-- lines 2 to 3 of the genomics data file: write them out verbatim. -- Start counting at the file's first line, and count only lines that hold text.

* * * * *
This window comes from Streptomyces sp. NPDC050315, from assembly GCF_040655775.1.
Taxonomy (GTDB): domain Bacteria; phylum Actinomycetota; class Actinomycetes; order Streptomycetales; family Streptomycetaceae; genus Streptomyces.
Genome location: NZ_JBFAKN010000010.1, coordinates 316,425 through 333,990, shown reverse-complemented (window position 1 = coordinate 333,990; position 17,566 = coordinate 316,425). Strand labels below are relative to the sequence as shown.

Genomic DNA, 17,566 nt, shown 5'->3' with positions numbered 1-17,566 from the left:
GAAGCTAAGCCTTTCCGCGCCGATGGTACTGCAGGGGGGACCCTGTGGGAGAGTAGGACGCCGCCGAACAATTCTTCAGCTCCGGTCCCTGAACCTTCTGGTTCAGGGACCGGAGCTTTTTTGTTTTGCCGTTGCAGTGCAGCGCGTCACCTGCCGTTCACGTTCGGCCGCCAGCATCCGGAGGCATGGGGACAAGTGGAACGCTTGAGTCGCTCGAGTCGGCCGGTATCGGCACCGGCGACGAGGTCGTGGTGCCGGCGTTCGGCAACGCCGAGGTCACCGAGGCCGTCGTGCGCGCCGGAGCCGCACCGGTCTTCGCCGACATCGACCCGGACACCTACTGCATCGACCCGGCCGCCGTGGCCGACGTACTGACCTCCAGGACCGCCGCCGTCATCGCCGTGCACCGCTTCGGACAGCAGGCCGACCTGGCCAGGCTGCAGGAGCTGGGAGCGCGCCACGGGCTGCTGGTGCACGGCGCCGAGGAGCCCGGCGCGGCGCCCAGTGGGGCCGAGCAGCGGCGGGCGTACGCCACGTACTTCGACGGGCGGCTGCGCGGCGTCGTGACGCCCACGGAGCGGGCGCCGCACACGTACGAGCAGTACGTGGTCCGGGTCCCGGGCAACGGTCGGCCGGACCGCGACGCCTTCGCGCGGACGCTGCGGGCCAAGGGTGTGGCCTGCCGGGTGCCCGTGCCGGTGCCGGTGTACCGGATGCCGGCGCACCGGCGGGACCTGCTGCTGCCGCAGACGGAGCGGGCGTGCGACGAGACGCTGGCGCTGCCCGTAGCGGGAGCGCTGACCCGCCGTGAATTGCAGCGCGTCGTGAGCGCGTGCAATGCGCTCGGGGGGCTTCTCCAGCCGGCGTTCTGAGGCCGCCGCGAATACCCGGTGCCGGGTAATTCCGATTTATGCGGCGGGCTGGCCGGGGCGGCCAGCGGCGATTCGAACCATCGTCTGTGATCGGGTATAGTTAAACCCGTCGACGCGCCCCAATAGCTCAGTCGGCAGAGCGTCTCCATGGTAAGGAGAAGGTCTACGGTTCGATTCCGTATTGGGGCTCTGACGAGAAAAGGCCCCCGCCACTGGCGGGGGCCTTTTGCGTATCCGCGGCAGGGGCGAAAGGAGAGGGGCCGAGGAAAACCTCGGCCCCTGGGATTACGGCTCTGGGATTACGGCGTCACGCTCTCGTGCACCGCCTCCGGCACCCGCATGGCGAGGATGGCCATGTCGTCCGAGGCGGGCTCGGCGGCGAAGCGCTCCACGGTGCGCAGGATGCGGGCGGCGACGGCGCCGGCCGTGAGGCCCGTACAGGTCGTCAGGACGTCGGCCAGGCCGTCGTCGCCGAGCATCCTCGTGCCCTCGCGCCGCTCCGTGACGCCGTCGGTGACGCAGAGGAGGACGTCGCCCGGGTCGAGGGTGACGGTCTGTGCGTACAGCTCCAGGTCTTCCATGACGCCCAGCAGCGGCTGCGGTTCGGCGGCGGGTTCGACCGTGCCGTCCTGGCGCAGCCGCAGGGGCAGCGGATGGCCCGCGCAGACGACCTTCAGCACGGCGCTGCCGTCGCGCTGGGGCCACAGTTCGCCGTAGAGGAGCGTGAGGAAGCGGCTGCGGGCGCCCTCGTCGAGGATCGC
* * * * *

Taxonomy (GTDB): domain Bacteria; phylum Actinomycetota; class Actinomycetes; order Streptomycetales; family Streptomycetaceae; genus Streptomyces.
Genome location: NZ_JBFAKN010000010.1, coordinates 316,425 through 333,990, shown reverse-complemented (window position 1 = coordinate 333,990; position 17,566 = coordinate 316,425). Strand labels below are relative to the sequence as shown.